Anne Firor Scott (born April 24, 1921 in Montezuma, Georgia) is an American historian. In 1941 she graduated summa cum laude and Phi Beta Kappa from the University of Georgia. She earned a master's degree in political science from Northwestern University in 1944, and a PhD from Radcliffe College in 1949. She had temporary teaching appointments at Haverford College and the University of North Carolina at Chapel Hill, and in 1961 became assistant professor of history at Duke University. She worked there for the next three decades, until her retirement in 1991. In 1965 President Lyndon Johnson appointed her to the Citizens Advisory Council on the Status of Women.
In 1970 her book The Southern Lady: From Pedestal to Politics, 1830–1930, was published; it is now considered a classic that almost singlehandedly created the modern field of Southern women's history. In 1980 Firor Scott became the first female chair of Duke's history department.
In 1984 she became president of the Organization of American Historians. In 1987 the Anne Firor Scott Research Fund was created as an endowment to support students conducting independent research in women's history. In 1989 she became president of the Southern Historical Association. The Women's Studies living group at Duke named their dormitory after her. Since 1992 the Organization of American Historians has awarded the annual Lerner-Scott Prize, named for her and historian Gerda Lerner, to the writer each year of the best doctoral dissertation in U.S. women's history. In 2002 Firor Scott received the Organization of American Historians' Distinguished Service Award. She received the American Historical Association’s Scholarly Achievement Award in 2008.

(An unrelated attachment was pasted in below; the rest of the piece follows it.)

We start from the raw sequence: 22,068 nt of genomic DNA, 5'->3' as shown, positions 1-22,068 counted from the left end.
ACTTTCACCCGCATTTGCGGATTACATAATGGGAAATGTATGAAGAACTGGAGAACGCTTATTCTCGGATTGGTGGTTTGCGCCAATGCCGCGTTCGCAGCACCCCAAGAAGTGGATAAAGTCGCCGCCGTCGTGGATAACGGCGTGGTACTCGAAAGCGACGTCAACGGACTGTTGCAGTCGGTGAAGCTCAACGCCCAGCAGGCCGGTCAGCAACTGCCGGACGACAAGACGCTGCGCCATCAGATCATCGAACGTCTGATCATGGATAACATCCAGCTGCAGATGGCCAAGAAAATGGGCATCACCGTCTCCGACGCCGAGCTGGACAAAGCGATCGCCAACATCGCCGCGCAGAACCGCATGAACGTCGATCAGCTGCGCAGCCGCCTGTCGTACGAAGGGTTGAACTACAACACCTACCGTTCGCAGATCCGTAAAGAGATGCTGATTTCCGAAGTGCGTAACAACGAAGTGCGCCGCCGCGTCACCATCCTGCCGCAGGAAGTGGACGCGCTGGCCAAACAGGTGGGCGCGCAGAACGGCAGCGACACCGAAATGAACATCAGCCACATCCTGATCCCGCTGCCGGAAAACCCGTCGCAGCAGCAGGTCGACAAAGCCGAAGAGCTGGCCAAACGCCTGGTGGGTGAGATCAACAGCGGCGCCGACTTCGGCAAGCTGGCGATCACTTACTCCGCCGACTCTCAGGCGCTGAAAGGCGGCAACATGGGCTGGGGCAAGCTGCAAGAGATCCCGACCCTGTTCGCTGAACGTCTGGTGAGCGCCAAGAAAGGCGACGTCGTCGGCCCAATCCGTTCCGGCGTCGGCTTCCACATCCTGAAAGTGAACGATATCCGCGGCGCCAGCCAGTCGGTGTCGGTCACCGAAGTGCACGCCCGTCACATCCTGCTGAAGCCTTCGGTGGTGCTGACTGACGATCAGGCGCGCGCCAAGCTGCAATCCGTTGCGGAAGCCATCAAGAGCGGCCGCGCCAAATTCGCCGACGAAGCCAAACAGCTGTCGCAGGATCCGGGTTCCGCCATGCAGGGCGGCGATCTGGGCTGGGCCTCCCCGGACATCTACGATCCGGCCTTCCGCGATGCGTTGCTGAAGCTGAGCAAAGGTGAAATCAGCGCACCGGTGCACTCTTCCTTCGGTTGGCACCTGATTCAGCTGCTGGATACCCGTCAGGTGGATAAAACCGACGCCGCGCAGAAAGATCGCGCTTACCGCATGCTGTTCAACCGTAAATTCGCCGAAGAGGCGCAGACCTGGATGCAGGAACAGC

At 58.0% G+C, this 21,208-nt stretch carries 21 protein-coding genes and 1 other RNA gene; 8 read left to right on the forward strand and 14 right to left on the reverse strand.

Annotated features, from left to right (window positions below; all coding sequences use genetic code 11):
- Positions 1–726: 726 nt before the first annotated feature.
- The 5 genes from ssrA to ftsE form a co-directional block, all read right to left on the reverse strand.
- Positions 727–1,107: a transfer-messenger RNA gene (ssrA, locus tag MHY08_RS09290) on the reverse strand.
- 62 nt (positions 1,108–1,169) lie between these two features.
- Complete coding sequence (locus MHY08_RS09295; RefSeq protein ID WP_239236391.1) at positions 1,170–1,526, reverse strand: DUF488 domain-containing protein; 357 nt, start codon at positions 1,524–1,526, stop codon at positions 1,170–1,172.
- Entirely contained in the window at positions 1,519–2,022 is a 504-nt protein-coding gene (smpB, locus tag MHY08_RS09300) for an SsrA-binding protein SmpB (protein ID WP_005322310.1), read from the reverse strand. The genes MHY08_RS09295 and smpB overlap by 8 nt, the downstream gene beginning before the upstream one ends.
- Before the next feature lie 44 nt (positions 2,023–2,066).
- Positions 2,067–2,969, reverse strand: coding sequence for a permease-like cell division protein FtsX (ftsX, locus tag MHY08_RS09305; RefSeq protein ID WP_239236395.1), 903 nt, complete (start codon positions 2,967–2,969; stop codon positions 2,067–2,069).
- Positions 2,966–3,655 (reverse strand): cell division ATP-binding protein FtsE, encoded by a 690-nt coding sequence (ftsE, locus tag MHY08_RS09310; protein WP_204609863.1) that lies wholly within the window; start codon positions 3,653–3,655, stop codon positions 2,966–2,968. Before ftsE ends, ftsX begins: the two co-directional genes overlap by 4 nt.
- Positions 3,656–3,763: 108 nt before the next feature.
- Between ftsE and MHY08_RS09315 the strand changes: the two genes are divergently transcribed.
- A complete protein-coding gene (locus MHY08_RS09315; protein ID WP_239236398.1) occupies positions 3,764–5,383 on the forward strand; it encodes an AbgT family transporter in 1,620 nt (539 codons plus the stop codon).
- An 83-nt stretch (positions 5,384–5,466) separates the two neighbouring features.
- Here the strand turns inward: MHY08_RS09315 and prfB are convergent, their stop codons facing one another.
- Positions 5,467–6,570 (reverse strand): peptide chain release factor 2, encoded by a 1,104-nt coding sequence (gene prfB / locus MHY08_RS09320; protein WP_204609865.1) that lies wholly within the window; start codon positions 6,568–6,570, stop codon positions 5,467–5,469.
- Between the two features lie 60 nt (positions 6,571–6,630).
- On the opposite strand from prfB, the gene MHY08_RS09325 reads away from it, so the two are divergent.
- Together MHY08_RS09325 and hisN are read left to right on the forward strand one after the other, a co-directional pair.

Scott has also served on the advisory boards of the Schlesinger Library, the Princeton University department of history, and the Woodrow Wilson International Center for Scholars.
Firor Scott is now the W. K. Boyd Professor Emerita of History at Duke University, as well as an editor of the American Women's History Series at the University of Illinois Press and an editor for UPA. The Anne Firor Scott papers, 1963-2002, are held at Duke University.
She married Andrew MacKay Scott in 1947, and they had a daughter and two sons together. In the early 21st century, they had six grandchildren. Andrew died in 2005.
Writing Women's History: A Tribute to Anne Firor Scott was published in 2011. It contains essays on how women's history is written in the wake of Firor's book The Southern Lady: From Pedestal to Politics, 1830–1930. Edited by Elizabeth Anne Payne, the collection has contributions from Scott herself, Laura F. Edwards, Crystal Feimster, Glenda E. Gilmore, Jacquelyn Dowd Hall, Darlene Clark Hine, Mary Kelley, Markeeva Morgan, Laurel Thatcher Ulrich, and Deborah Gray White. It is based on papers presented at the University of Mississippi's annual Chancellor Porter L. Fortune Symposium in Southern History.Honorary degrees from Queens College, Northwestern University, Radcliffe College, and the University of the South
Berkshire Conference Prize in 1980
University Medal from Duke University in 1994
Organization of American Historians' Distinguished Service Award in 2002
Fellow of the American Academy of Arts and Sciences in 2004.
American Historical Association’s Scholarly Achievement Award in 2008
2013 National Humanities Medal (awarded in 2014)